1001 Songs Challenge,  1970s,  Music

1001 Songs Challenge #334: The Revolution Will Not Be Televised (1971)

On 11 February 2019 I set myself the challenging of reading 1001 Songs You Must Hear Before You Die by Robert Dimery (ed.) and following the book’s advice to the letter. I’ve previously read 1001 Films… and started 1001 Albums… but felt 1001 Songs… would be a sensible place to start for what I have in mind here.

My challenge is to read about one song per day and listen to it (YouTube and Spotify, I need you tonight!) before sharing my own thoughts. Some songs I will love, others I’ll hate, and I’m sure there will be those that leave me perplexed but listen to them I shall.

I’ll also try, and most likely fail, to pinpoint the best song from the 1001 on offer but I’m nothing if not foolhardy. Instead of one song, I’m predicting I’ll have about 100 favourites by the end and may have to resort to a Top 10 so far to maintain any semblance of sanity.

So long as I post everyday (including Christmas) then this challenge should come to an end on Wednesday 8 November 2021. Staying with the Barney Stinson theme I am hoping that the whole experience will prove to be…


Gil Scott-Heron – The Revolution Will Not Be Televised (1971)

Continuing in the US, we are heading to Chicago today, dear reader. We have something a little different in the form of a jazz and soul poet by the name of Gil Scott-Heron who delivered spoken word pieces rather than singing. Previously on the blog we had The Last Poets with When the Revolution Comes which was in a similar vein. In 1971, Scott-Heron’s response to that piece came with The Revolution Will Not Be Televised, once a slogan used in the 1960s Black Power movements.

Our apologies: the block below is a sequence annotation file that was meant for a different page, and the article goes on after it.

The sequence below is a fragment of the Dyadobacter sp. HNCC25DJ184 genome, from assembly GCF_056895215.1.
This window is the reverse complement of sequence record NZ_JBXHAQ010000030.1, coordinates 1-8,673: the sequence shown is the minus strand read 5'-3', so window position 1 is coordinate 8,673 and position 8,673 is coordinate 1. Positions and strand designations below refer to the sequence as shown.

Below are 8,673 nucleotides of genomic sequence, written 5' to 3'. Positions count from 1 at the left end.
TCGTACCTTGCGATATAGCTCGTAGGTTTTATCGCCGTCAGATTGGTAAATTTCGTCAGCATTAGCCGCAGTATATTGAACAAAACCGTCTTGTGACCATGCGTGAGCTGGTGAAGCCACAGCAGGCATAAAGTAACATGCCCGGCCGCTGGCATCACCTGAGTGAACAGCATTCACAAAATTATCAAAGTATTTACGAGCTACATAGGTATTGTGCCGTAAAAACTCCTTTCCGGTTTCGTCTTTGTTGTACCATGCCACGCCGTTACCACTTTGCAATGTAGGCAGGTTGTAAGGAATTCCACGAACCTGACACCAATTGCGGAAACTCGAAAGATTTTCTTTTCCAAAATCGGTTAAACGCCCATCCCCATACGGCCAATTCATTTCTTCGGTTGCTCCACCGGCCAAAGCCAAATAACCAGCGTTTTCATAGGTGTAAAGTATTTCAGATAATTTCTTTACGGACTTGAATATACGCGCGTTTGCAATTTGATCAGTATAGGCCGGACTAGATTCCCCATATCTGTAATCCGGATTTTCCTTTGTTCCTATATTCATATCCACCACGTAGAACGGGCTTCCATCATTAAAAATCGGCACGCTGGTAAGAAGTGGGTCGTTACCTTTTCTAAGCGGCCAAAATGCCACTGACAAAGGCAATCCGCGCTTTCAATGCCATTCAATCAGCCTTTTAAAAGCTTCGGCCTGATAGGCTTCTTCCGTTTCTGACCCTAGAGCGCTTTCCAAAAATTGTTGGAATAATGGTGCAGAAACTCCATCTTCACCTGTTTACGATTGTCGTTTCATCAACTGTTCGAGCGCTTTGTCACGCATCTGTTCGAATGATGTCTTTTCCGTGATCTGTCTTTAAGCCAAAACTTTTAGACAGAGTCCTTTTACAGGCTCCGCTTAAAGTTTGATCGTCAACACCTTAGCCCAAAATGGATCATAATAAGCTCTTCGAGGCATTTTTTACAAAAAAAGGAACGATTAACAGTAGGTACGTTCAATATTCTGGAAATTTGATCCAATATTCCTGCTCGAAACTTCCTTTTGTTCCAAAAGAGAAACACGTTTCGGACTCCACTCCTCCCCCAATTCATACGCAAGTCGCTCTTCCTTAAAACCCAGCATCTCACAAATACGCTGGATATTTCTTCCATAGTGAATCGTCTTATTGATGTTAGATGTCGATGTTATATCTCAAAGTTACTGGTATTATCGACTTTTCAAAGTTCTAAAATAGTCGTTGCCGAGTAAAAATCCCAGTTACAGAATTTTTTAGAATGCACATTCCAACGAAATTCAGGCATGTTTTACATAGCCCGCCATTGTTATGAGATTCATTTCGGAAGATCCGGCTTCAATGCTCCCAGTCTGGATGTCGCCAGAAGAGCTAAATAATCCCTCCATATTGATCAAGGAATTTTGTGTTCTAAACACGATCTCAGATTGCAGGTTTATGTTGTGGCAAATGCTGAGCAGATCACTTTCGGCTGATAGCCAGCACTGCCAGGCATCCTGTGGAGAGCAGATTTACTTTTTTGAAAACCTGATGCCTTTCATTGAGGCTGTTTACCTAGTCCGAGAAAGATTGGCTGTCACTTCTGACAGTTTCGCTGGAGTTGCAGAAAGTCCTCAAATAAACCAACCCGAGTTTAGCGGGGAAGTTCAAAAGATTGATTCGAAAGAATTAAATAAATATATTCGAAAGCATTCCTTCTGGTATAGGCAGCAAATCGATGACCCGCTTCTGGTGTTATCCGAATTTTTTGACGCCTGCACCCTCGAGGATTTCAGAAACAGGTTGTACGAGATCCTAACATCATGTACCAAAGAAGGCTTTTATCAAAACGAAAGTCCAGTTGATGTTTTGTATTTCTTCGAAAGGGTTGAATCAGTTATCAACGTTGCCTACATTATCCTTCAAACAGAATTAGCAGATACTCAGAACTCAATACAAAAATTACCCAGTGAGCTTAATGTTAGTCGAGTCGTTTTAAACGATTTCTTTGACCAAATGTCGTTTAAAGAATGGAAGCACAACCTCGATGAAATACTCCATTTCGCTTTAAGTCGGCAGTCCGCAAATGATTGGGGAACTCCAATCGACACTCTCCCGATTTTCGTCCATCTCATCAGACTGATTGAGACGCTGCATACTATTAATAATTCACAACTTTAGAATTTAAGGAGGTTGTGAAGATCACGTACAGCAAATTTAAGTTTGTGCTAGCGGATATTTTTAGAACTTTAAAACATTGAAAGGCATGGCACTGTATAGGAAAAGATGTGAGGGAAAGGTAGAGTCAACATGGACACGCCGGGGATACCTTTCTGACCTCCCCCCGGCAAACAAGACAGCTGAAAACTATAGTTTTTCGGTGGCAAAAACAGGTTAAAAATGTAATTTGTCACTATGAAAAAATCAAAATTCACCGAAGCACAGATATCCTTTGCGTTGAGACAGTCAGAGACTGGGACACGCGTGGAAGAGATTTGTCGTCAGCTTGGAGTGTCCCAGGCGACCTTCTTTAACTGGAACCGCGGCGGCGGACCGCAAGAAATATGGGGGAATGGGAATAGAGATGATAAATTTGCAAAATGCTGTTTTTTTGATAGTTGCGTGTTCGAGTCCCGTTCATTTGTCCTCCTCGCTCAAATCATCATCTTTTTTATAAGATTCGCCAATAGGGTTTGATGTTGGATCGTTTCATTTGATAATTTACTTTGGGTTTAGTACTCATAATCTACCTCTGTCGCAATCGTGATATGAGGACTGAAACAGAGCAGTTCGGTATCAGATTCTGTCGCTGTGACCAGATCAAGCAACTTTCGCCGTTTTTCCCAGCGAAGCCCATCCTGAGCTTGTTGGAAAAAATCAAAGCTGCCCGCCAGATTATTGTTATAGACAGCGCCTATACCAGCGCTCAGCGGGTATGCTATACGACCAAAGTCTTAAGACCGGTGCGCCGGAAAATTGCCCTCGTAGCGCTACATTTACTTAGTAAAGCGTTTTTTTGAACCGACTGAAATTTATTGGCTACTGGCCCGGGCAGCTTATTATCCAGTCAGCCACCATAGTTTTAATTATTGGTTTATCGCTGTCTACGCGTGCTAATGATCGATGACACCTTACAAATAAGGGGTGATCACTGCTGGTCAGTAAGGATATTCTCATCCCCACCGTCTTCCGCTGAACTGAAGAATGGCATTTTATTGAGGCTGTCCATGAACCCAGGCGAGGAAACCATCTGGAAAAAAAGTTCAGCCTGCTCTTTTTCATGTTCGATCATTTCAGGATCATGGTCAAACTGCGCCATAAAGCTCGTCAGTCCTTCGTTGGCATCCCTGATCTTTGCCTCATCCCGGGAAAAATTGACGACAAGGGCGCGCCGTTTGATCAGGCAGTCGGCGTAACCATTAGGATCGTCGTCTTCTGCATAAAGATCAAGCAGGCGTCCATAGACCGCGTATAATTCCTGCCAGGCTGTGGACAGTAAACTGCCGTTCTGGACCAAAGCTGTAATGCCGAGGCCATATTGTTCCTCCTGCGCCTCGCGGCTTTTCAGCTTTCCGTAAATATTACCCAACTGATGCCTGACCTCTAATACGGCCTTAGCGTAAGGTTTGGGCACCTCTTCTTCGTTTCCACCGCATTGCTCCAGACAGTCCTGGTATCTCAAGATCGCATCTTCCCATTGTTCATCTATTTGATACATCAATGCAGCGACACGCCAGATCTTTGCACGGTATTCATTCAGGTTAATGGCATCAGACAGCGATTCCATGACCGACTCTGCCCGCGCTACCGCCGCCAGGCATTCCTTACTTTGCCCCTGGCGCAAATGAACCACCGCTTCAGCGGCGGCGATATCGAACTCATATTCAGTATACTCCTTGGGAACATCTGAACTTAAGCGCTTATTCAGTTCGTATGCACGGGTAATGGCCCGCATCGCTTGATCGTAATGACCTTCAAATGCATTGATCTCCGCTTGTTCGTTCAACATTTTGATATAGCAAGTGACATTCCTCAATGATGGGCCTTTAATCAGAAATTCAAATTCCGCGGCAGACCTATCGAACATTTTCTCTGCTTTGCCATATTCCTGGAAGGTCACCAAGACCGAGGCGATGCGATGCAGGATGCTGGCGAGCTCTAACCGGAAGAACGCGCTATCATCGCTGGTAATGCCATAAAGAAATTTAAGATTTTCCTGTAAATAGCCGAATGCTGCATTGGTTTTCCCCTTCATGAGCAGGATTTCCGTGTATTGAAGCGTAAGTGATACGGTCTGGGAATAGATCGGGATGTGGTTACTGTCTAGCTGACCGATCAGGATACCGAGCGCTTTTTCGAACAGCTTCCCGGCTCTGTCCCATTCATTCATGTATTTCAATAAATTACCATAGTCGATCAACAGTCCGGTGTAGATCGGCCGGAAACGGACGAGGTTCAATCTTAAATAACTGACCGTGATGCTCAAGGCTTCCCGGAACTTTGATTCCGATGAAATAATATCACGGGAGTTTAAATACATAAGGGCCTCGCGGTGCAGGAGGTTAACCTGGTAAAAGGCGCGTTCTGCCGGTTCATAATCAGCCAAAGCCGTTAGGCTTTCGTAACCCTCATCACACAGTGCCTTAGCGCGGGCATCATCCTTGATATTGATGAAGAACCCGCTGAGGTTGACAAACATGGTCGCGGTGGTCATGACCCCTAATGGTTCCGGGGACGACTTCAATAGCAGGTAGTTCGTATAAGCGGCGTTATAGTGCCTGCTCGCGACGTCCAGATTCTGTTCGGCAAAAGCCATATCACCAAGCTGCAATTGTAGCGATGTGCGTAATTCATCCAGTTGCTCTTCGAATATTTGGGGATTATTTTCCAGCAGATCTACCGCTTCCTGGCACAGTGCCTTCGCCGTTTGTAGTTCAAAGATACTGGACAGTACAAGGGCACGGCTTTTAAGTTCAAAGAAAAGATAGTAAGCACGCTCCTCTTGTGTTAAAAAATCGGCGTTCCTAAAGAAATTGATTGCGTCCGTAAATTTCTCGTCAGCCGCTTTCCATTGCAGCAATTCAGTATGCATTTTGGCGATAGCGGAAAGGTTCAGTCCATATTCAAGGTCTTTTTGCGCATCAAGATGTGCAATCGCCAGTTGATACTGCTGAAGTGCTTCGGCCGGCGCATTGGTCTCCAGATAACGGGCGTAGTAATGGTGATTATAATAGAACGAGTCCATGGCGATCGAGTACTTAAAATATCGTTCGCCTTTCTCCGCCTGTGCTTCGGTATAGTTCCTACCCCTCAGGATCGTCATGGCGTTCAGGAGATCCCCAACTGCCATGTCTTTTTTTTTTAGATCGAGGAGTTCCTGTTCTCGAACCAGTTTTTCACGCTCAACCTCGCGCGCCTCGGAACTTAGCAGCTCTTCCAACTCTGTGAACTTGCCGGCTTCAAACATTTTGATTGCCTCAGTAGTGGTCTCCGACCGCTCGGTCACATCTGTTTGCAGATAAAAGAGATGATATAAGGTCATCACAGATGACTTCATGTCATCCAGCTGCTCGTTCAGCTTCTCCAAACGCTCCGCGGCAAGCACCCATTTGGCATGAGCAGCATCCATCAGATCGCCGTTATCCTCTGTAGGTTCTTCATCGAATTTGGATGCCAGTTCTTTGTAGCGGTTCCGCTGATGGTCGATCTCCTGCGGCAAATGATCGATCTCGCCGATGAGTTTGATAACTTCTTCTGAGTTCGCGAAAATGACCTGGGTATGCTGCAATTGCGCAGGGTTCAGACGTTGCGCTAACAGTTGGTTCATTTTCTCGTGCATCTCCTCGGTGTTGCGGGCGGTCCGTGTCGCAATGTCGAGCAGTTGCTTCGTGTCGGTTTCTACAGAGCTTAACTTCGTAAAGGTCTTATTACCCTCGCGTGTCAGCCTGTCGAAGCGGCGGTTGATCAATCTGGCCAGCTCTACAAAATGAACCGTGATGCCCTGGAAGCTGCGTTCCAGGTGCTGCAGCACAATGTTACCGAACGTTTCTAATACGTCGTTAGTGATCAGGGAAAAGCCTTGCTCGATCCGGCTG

In The Revolution Will Not Be Televised we do have background music albeit faint as our focus needs to be on Scott-Heron’s words here. He talks about various TV commercials and shows and uses these as examples of media pieces that will not cater for a revolution for black Americans, they will not be broadcasting such an event. He appeals to people waiting for a revolution to not sit at home and expect it on TV because it will be nowhere to be seen. Scott-Heron insists that the only way a revolution will come to make life better for black Americans is for it to be live i.e. people need to be out on the streets as a part of it, making it happen, because it won’t ever be on the television if everyone simply waits for it. 

Gil Scott-Heron’s work is considered a precursor to rap and hip hop and you can see how those genres would link to him and be inspired by what he did. The Revolution Will Not Be Televised is 3+ minutes of hard hitting reality for those that listen to it. It represents an America where racial divisions continued to be a scourge on society just as they remain to this day and not just in the US. I remain dumbfounded by racism, have never understood the need for it or what motivates people to have such hatred for another human being based n the colour of their skin. Despite the civil rights movement, black communities across the world continue to face racism, violence and prejudice. Sadly, Scott-Heron died in 2011, having been HIV positive for many years, but his work here remains more relevant than ever.


Favourite songs so far:

The Animals – House of the Rising Sun (1964)

Simon & Garfunkel – The Sounds of Silence (1965)

The Beach Boys – God Only Knows (1966)

The Doors – The End (1967)

The Beatles – A Day in the Life (1967)

The Kinks – Days (1968)

Derek & The Dominos – Layla (1970)

David Bowie – Life on Mars? (1971)

Rod Stewart – Maggie May (1971)

Led Zeppelin – When the Levee Breaks (1971)

My name is Dave and I live in Yorkshire in the north of England and have been here all my life. I hope you enjoy your visit to All is Ephemeral.

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1001 Songs Challenge #333: Theme from Shaft (1971)

#333 of the 1001 Songs Challenge is Theme from Shaft by Isaac Hayes ...

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